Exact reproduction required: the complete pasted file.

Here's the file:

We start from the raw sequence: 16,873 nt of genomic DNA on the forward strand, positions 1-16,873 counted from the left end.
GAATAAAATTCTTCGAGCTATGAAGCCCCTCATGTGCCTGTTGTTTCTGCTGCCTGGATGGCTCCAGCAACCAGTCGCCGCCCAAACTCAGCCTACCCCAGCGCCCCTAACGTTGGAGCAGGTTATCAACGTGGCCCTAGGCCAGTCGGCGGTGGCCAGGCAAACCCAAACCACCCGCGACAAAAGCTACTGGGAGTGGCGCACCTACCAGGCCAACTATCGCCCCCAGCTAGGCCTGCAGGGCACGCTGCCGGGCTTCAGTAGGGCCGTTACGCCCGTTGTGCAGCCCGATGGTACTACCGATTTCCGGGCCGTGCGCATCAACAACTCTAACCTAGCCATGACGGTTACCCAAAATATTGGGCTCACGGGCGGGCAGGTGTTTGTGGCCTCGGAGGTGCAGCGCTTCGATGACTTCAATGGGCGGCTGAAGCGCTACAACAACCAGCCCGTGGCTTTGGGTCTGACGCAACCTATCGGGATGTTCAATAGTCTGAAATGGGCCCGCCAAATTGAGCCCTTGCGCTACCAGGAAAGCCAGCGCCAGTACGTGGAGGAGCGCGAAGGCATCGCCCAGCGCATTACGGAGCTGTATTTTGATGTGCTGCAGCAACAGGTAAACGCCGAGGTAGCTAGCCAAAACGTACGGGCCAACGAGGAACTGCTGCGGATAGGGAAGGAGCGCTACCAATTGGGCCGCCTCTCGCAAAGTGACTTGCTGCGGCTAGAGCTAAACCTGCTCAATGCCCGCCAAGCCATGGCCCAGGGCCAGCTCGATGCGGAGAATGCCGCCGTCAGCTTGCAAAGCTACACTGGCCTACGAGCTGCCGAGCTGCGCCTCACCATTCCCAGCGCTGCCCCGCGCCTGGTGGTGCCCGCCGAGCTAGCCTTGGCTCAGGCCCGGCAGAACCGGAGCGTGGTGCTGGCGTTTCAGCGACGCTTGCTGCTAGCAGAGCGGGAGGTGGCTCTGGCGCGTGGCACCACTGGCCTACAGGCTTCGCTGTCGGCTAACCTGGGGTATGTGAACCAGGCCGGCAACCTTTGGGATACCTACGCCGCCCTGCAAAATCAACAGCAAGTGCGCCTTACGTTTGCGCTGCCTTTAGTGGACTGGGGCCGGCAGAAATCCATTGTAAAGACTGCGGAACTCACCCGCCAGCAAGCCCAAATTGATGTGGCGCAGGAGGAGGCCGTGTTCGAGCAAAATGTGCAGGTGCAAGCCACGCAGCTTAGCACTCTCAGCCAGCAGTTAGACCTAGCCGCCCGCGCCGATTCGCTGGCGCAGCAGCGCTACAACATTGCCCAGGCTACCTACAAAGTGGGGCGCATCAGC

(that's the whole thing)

We start from the raw sequence: 16,873 nt of genomic DNA on the forward strand, positions 1-16,873 counted from the left end.
GAATAAAATTCTTCGAGCTATGAAGCCCCTCATGTGCCTGTTGTTTCTGCTGCCTGGATGGCTCCAGCAACCAGTCGCCGCCCAAACTCAGCCTACCCCAGCGCCCCTAACGTTGGAGCAGGTTATCAACGTGGCCCTAGGCCAGTCGGCGGTGGCCAGGCAAACCCAAACCACCCGCGACAAAAGCTACTGGGAGTGGCGCACCTACCAGGCCAACTATCGCCCCCAGCTAGGCCTGCAGGGCACGCTGCCGGGCTTCAGTAGGGCCGTTACGCCCGTTGTGCAGCCCGATGGTACTACCGATTTCCGGGCCGTGCGCATCAACAACTCTAACCTAGCCATGACGGTTACCCAAAATATTGGGCTCACGGGCGGGCAGGTGTTTGTGGCCTCGGAGGTGCAGCGCTTCGATGACTTCAATGGGCGGCTGAAGCGCTACAACAACCAGCCCGTGGCTTTGGGTCTGACGCAACCTATCGGGATGTTCAATAGTCTGAAATGGGCCCGCCAAATTGAGCCCTTGCGCTACCAGGAAAGCCAGCGCCAGTACGTGGAGGAGCGCGAAGGCATCGCCCAGCGCATTACGGAGCTGTATTTTGATGTGCTGCAGCAACAGGTAAACGCCGAGGTAGCTAGCCAAAACGTACGGGCCAACGAGGAACTGCTGCGGATAGGGAAGGAGCGCTACCAATTGGGCCGCCTCTCGCAAAGTGACTTGCTGCGGCTAGAGCTAAACCTGCTCAATGCCCGCCAAGCCATGGCCCAGGGCCAGCTCGATGCGGAGAATGCCGCCGTCAGCTTGCAAAGCTACACTGGCCTACGAGCTGCCGAGCTGCGCCTCACCATTCCCAGCGCTGCCCCGCGCCTGGTGGTGCCCGCCGAGCTAGCCTTGGCTCAGGCCCGGCAGAACCGGAGCGTGGTGCTGGCGTTTCAGCGACGCTTGCTGCTAGCAGAGCGGGAGGTGGCTCTGGCGCGTGGCACCACTGGCCTACAGGCTTCGCTGTCGGCTAACCTGGGGTATGTGAACCAGGCCGGCAACCTTTGGGATACCTACGCCGCCCTGCAAAATCAACAGCAAGTGCGCCTTACGTTTGCGCTGCCTTTAGTGGACTGGGGCCGGCAGAAATCCATTGTAAAGACTGCGGAACTCACCCGCCAGCAAGCCCAAATTGATGTGGCGCAGGAGGAGGCCGTGTTCGAGCAAAATGTGCAGGTGCAAGCCACGCAGCTTAGCACTCTCAGCCAGCAGTTAGACCTAGCCGCCCGCGCCGATTCGCTGGCGCAGCAGCGCTACAACATTGCCCAGGCTACCTACAAAGTGGGGCGCATCAGC